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9 Mindset Misconceptions

As educators, especially those who have been teaching for some years now, we can get hardened by the policy changes and silver bullets that only last until the next one flies by. It takes persistent and thoughtful leadership to withstand the whirlwinds of educational strategy and push back when powerful ideas get lost in the storm or face criticism. Growth mindset, the theory that ability can be developed through deliberate practice and hard work, is a perfect example of this point. Headlines about growth mindset pull you in with phrases like, “new test for ‘growth mindset’,” “theory misinterpreted” or “the perils of growth mindset education”, only to either simplify the theory to one-size-fits-all or to highlight the issues already pointed out by Carol Dweck, whose research the concept is based.

A lot has been written about growth mindset and the research of Dweck, psychologist and researcher at Stanford University who popularised the term to explain her research. Most of it supportive; some of it critical. Many school leaders say, “We’ve done growth mindset,” solely because they held year assemblies, one professional development day and stuck up some growth mindset posters around the room. In reality, it takes years to shift the climate and culture of school. To get it right you have to be able to invest and to keep going if you get it wrong sometimes. Here are a few tips to help find solutions for some common pitfalls:


Embedding the concepts of growth mindset into the curriculum will work when scaffolded and delivered over time. Successful schools offer ongoing opportunities for teachers to learn strategies, practise them and then develop growth mindset strategies over the years, without expectations that changes will be instantaneous. Proper training includes strategies like regular mindset CPD that build on the last, short teacher features by leaderships and action research to share good practice (see “Developing Great Teaching” in The Teacher Development Trust Report 2015). According to Kathy Liu Sun from Stanford University:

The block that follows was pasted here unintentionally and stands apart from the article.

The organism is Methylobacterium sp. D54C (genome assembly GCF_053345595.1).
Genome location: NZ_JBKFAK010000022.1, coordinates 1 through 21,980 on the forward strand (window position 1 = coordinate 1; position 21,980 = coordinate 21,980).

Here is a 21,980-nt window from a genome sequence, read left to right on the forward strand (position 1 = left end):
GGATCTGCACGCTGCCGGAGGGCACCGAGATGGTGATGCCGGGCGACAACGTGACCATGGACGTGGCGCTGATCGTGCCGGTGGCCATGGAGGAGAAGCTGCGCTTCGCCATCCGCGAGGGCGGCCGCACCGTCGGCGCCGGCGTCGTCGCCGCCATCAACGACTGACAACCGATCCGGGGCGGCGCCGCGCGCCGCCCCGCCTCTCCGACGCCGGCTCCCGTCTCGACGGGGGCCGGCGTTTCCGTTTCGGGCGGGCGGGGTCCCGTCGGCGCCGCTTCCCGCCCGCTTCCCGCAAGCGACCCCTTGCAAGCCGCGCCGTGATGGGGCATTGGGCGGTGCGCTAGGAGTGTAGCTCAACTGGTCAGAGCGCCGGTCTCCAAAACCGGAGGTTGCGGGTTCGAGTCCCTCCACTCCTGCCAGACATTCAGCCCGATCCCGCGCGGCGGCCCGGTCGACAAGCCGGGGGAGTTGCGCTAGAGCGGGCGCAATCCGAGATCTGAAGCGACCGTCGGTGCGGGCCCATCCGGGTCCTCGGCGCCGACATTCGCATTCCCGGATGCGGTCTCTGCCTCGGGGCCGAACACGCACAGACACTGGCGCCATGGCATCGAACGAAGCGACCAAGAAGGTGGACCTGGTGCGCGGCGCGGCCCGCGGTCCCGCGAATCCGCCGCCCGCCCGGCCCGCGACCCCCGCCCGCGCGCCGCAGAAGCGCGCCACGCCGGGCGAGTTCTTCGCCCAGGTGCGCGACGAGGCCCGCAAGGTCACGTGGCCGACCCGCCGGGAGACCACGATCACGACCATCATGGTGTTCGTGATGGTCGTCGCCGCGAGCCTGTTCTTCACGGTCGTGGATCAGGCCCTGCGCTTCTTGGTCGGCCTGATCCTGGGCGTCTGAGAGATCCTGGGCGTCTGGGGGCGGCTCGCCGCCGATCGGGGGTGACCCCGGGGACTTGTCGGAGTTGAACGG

"Teachers’ mindsets and even their explicit use of growth mindset language were often not aligned with their actual classroom practices and did not lead to their students developing a growth mindset. In fact, teachers who explicitly endorsed a growth mindset often engaged in practices that implicitly contradicted this message and produced more fixed mindsets in their students." (Is it enough for teachers to have a growth mindset?)

Sun's point is that teachers must use strategies that teach how to tackle the complexity of learning, such as multi-entry points and ways of solving problems to reach success.


There are a number of pre-packaged professional development resources out there as well as organisations that will hold workshops for students and teachers, often run by actors, not educators. If you are going embed the concepts across a school, you must be authentic. Collect examples of what staff, parents and especially students say and do when they learning. Create opportunities for collaboration and creativity around real experiences. Last week, a year 1 teacher invited me into her room to watch students struggling with a difficult maths challenge. What an opportunity! I used speech bubble sticky notes to record their thoughts for them. One student said, “At first I said I can’t do this, but then I thought about it a lot more.” I wrote it down and gave her the speech bubble. That is authentic; and now she can use it for the next challenge and I can use it show others. More importantly, the teacher scaffolded the maths problem making it explicit that learning is a process and we use both strategies and perseverance to get the outcome.


To change a school’s culture and climate all stakeholders need to understand growth mindset and related strategies. While schools often choose to focus training on students and teachers, true culture change happens when growth mindset language, strategies and behaviours are exhibited by the entire school community. This means training all staff, including those at front desk and lunchtime supervisors who interact with students regularly. Parents as well. They are the most important support source for students. If what we are saying at school isn’t followed through at home, it may confuse children. We should explain to parents why saying, “Oh I was never good at maths. That’s just the way our family is,” is sending a false message. Let’s also point out why praising your child only for their special talents may devalue their efforts.